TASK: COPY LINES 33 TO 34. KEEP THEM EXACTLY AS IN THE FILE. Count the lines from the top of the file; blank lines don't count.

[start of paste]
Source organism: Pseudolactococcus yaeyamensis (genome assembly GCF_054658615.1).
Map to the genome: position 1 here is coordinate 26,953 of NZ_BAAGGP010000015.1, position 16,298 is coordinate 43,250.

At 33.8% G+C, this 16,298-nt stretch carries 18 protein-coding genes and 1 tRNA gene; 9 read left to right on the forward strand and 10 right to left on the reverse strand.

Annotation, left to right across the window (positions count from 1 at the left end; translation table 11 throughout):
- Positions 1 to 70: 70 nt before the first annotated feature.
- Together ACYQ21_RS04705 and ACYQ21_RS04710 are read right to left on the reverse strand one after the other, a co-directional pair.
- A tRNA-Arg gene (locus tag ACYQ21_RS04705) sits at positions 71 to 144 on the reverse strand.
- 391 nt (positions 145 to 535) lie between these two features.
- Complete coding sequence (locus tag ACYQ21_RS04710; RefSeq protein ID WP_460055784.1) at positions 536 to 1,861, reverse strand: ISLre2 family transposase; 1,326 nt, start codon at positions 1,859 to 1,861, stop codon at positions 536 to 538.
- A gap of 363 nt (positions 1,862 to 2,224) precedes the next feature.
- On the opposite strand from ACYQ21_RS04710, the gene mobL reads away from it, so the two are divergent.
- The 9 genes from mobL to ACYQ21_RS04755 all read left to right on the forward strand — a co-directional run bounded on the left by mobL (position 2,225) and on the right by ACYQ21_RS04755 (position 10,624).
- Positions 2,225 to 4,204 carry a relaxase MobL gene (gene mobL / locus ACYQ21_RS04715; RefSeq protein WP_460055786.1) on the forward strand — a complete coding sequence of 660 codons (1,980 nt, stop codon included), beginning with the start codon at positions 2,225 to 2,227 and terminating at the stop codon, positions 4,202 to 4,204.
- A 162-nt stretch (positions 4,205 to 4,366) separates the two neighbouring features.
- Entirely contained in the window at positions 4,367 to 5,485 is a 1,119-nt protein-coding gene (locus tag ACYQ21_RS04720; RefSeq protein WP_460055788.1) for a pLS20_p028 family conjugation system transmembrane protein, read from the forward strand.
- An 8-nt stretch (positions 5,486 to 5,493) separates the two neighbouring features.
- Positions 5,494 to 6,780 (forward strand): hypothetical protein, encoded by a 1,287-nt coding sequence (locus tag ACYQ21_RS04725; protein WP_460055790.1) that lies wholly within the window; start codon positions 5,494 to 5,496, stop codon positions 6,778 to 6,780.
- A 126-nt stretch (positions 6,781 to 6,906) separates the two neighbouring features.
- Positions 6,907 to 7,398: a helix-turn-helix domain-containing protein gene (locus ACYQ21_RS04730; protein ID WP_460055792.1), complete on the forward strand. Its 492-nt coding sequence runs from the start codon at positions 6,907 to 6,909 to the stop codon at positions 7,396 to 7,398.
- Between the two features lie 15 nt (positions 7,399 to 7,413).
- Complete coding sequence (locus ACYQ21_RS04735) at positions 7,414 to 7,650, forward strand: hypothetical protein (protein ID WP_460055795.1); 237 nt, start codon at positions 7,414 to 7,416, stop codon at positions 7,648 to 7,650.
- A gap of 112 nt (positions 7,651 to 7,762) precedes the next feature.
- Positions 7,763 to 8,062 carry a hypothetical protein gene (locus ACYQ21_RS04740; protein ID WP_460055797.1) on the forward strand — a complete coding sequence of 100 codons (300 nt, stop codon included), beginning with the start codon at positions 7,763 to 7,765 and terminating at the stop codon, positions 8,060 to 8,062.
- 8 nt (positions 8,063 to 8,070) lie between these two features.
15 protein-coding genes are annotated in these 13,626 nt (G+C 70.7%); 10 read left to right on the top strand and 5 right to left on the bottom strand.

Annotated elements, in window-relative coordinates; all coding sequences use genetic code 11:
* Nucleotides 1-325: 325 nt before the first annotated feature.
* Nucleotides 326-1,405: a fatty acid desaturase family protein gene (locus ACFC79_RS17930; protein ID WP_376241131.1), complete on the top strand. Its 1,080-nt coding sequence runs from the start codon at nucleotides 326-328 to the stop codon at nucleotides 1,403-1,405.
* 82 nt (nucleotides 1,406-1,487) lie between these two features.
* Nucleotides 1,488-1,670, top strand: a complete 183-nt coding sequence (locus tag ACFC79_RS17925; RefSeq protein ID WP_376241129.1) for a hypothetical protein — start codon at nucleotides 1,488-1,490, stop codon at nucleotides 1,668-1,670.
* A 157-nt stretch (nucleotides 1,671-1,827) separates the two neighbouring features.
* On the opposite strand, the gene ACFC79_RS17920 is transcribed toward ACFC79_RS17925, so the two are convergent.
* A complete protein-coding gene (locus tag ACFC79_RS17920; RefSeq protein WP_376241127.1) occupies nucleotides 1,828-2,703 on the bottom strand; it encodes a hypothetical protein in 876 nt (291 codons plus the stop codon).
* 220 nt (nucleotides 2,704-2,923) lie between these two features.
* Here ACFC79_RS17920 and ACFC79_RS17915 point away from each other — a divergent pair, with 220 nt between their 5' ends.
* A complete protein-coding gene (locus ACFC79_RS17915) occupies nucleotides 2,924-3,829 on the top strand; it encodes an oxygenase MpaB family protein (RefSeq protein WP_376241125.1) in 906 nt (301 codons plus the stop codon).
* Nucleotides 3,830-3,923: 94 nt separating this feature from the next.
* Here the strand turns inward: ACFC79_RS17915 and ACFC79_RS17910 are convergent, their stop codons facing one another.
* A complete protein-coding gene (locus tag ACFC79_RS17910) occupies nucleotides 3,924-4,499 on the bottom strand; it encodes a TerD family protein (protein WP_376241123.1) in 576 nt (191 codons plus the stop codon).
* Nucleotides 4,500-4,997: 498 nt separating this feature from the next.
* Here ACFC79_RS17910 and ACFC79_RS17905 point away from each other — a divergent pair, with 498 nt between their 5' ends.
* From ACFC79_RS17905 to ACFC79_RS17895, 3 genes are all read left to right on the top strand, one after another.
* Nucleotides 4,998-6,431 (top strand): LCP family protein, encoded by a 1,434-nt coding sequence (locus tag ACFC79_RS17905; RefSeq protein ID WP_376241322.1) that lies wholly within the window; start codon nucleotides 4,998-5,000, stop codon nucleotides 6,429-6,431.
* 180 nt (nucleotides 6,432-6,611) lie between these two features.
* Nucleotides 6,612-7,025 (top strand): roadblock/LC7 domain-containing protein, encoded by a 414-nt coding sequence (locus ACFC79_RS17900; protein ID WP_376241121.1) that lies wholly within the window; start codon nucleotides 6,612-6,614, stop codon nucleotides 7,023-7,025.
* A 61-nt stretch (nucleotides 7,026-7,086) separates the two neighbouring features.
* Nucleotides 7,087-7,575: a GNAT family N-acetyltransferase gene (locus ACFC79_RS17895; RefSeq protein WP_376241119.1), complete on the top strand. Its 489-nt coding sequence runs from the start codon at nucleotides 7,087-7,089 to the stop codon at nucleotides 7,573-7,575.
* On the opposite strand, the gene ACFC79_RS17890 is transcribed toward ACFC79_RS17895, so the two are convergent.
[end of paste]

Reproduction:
* A complete protein-coding gene (locus tag ACFC79_RS17920; RefSeq protein WP_376241127.1) occupies nucleotides 1,828-2,703 on the bottom strand; it encodes a hypothetical protein in 876 nt (291 codons plus the stop codon).
* 220 nt (nucleotides 2,704-2,923) lie between these two features.